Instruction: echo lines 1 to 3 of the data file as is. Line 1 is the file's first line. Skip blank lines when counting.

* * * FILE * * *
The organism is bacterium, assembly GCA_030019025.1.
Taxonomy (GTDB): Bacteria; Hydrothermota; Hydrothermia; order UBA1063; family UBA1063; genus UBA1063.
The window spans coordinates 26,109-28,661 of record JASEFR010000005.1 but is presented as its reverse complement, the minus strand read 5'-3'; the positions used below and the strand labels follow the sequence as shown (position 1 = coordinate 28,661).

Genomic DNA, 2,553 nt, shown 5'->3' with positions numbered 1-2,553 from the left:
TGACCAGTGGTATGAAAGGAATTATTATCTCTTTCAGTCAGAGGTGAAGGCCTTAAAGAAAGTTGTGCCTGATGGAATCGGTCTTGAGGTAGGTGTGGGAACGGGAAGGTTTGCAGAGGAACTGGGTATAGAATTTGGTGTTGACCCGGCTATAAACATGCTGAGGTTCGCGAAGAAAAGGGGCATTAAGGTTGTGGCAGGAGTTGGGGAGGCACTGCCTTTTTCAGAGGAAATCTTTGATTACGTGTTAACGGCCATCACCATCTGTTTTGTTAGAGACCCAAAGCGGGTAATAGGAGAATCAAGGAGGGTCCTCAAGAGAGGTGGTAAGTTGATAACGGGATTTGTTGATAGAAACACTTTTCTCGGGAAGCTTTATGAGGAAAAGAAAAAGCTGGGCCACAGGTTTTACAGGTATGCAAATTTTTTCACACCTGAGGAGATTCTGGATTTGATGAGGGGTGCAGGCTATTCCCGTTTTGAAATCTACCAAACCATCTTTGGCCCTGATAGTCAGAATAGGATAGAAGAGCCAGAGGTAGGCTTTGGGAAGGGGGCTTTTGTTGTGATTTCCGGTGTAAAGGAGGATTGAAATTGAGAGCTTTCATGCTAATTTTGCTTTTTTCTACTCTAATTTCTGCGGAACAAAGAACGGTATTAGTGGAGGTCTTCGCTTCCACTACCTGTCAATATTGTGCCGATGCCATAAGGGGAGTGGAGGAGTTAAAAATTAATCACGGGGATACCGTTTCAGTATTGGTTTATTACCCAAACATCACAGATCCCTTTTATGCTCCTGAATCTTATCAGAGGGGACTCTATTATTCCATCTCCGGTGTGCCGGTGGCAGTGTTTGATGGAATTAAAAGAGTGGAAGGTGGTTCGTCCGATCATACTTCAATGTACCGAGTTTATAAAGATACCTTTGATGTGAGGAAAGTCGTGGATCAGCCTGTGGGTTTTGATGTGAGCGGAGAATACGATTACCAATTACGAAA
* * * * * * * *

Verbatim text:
The organism is bacterium, assembly GCA_030019025.1.
Taxonomy (GTDB): Bacteria; Hydrothermota; Hydrothermia; order UBA1063; family UBA1063; genus UBA1063.
The window spans coordinates 26,109-28,661 of record JASEFR010000005.1 but is presented as its reverse complement, the minus strand read 5'-3'; the positions used below and the strand labels follow the sequence as shown (position 1 = coordinate 28,661).